Go Ahead - Break the "Rules"

Sometimes when you’re just starting out in your writing journey, you can feel overwhelmed by the advice you receive.  But as you grow you will realize what works for you and what doesn’t.  You will also realize advice on the craft is more like guidelines, not hard fast rules.

Maybe you're hung-up on which way to go with a few of the following:
1)  Write what you know.
2)  Do not write yourself as a character, or pull from real life.
               Just the contradiction of the first two can give you a headache.
3)  Don't mix point of view between first and third.

So when you look at the above, which do you consider rules, and which do you consider guidelines?

If your answer is they are all guidelines, you are correct.

Write what you know

Literal translation:
No one would be able to write fantasy, while because it is just that.
Only detectives would be able to write crime dramas.
Only aliens would be able to write science fiction.

Using logic and viewing this as a guideline:
To know any of these areas, the first step is to read the genre, immerse yourself in it.  In this way you come to "know what you are writing".

If you're writing fantasies pulling from known mythical creatures make sure you've done your homework.
If you're writing crime drama, research, research, research, and then research some more on forensics and police procedure.
If you're writing science fiction, same as with fantasy, make sure you've done your homework.

Do not write yourself as a character, or pull from real life. 

Literal translation: 
There's nothing to write about.  After all, first you're told to write what you know and then you're not to pull from life.

Using logic and viewing this as a guideline: 
This is a tricky one.  We wouldn't necessarily want all aspects of our character to be us because then we could get lazy with our writing.    We could also easily allow our daily moods to influence a scene when it's not applicable.

For example, you're in a bad mood, and your character just discovered the love of their life.  You wouldn't want your mood injected into the scene.  

However, in general I don't see any problem with making your character somewhat of a reflection of yourself.  In fact, I believe it's bound to happen.  Just make sure to give them individuality.

Madison Knight from my mystery series, who has created strong reactions from my readers, is lot like me.  Not exactly, but there are definite qualities we hold in common.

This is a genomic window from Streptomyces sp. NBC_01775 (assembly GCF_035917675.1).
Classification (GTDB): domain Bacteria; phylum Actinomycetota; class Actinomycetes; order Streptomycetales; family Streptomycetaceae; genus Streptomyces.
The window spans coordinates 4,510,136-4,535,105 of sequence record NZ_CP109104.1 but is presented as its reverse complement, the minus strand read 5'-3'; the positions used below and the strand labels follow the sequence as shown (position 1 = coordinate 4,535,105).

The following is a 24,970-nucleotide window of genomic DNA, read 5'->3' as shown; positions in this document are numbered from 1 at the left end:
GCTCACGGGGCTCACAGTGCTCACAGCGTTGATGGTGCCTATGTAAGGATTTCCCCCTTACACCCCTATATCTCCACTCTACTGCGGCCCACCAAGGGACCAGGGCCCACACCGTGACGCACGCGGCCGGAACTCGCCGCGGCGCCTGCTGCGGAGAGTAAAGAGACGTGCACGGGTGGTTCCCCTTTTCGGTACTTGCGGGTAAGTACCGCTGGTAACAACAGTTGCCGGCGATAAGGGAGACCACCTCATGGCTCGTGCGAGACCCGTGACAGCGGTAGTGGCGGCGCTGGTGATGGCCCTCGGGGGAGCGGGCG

When it comes to writing, what else can a writer pull from other than real life?  Of course imagination comes into play, but it would a lie if an author said nothing in their work included elements of real life in it.  Maybe it's not in the characters, or maybe it is.  It could be simply a mannerism, or a clothing style.  It could be a drink our character loves.  The list goes on, but in my opinion by incorporating these real elements, the story becomes even more believable.

Don't mix point of view between first and third.

Literal translation: 
Don't mix "I" in some scenes, with "he" and "she" in others.  This one would be a rule to a lot of authors.

Using logic and viewing this as a guideline:  
You've no doubt heard: "be true to your story".  Some believe that advice is ridiculous.  And yes, there are parameters to each genre, but in the end, I am a strong believer in being true to your story.  Who knows maybe you'll define a new sub-genre?

My novel ELEVEN "broke" this "rule" on POV.  It's told from the main character's POV Brandon Fisher from first-person POV, however, there are some scenes I write from other character's standpoints in "he" / "she".  For myself, I find this writing style very comfortable to write.

This could be a tricky one to maneuver but it was the way the story wanted to be told.  Picking up on a technique used by New York times best-sellers, I found the key to scene changes and swaps in POV, is established in the first one-three paragraphs.  Identify whose "head" you're in with a simple phrase or observation including their name.  This allows the reader to follow along and know who they are with now. This can be utilized whether you swap first and third or simply swap third-person POVs.

Here's one example from ELEVEN:

Lance Bingham smiled.  Those feds thought they were so intelligent by screening his mail but they didn’t know he had the perfect system worked out.  They likely never would figure it out and that was why he was really the one in charge of the investigation.  They only found what he left for them to.
The reader knows knows from that first sentence who they are with now.  (And if you haven't heard apparently Lance Bingham reminds many of Hannibal Lecter from SILENCE OF THE LAMBS.)

Here's another example from ELEVEN:

Zachery tracked the cord from the video camera to where it went through a hole cut out in the drywall.
    Paige kept her eyes on the place where she had fired her weapon and a hand instinctively went to her replacement firearm.  Standard protocol dictated that when a weapon was fired it was to be collected as evidence.
    Something about even hearing it referred to that way made Paige regret the decision.

Unlike the first example, it's not noted your in Paige's mind from the first sentence, but the feeling established in the second through fourth paragraph does.

Anyway, these are a couple of "rules" an author shouldn't be afraid to break if it's right for their story.


  1. Great advice--to question all advice! I've loved books that break many of the rules you explicate here. I think these are fine as rough guidelines, but once a writer has some sort of facility with craft, great stories can move away from the established protocols.

  2. Exactly Jenny! Thank you for your comment.

  3. Awesome! We chose to only follow one rule when we write: Write what we want to read.

    Nothing else really matters.


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